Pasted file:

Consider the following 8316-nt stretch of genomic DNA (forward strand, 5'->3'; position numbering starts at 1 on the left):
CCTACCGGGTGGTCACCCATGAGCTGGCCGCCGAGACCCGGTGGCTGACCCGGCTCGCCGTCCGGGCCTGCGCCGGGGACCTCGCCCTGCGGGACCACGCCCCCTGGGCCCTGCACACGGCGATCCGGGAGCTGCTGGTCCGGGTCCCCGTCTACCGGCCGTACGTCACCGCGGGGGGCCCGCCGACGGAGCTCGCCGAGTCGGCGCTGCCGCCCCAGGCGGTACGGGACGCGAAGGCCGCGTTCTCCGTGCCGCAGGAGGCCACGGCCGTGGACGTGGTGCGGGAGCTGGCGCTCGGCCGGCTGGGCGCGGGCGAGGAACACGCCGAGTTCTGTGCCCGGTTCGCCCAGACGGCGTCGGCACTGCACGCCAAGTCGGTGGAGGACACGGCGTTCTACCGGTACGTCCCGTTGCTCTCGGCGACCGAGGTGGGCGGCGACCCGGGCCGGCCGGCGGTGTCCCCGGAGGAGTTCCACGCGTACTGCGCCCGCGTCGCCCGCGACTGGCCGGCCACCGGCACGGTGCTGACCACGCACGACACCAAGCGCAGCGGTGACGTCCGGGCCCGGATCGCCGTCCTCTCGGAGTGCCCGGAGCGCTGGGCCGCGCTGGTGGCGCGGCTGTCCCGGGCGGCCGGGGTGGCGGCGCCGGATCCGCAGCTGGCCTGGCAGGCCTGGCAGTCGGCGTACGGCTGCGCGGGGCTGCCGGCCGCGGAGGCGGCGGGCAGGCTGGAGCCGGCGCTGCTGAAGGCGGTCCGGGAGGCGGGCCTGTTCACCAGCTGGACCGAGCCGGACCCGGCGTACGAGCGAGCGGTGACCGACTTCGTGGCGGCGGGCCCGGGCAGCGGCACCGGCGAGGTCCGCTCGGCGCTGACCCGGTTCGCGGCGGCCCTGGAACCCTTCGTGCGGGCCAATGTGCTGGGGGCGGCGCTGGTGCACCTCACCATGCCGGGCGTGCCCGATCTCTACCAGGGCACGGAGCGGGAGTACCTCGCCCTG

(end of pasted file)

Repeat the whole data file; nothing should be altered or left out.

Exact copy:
Consider the following 8316-nt stretch of genomic DNA (forward strand, 5'->3'; position numbering starts at 1 on the left):
CCTACCGGGTGGTCACCCATGAGCTGGCCGCCGAGACCCGGTGGCTGACCCGGCTCGCCGTCCGGGCCTGCGCCGGGGACCTCGCCCTGCGGGACCACGCCCCCTGGGCCCTGCACACGGCGATCCGGGAGCTGCTGGTCCGGGTCCCCGTCTACCGGCCGTACGTCACCGCGGGGGGCCCGCCGACGGAGCTCGCCGAGTCGGCGCTGCCGCCCCAGGCGGTACGGGACGCGAAGGCCGCGTTCTCCGTGCCGCAGGAGGCCACGGCCGTGGACGTGGTGCGGGAGCTGGCGCTCGGCCGGCTGGGCGCGGGCGAGGAACACGCCGAGTTCTGTGCCCGGTTCGCCCAGACGGCGTCGGCACTGCACGCCAAGTCGGTGGAGGACACGGCGTTCTACCGGTACGTCCCGTTGCTCTCGGCGACCGAGGTGGGCGGCGACCCGGGCCGGCCGGCGGTGTCCCCGGAGGAGTTCCACGCGTACTGCGCCCGCGTCGCCCGCGACTGGCCGGCCACCGGCACGGTGCTGACCACGCACGACACCAAGCGCAGCGGTGACGTCCGGGCCCGGATCGCCGTCCTCTCGGAGTGCCCGGAGCGCTGGGCCGCGCTGGTGGCGCGGCTGTCCCGGGCGGCCGGGGTGGCGGCGCCGGATCCGCAGCTGGCCTGGCAGGCCTGGCAGTCGGCGTACGGCTGCGCGGGGCTGCCGGCCGCGGAGGCGGCGGGCAGGCTGGAGCCGGCGCTGCTGAAGGCGGTCCGGGAGGCGGGCCTGTTCACCAGCTGGACCGAGCCGGACCCGGCGTACGAGCGAGCGGTGACCGACTTCGTGGCGGCGGGCCCGGGCAGCGGCACCGGCGAGGTCCGCTCGGCGCTGACCCGGTTCGCGGCGGCCCTGGAACCCTTCGTGCGGGCCAATGTGCTGGGGGCGGCGCTGGTGCACCTCACCATGCCGGGCGTGCCCGATCTCTACCAGGGCACGGAGCGGGAGTACCTCGCCCTG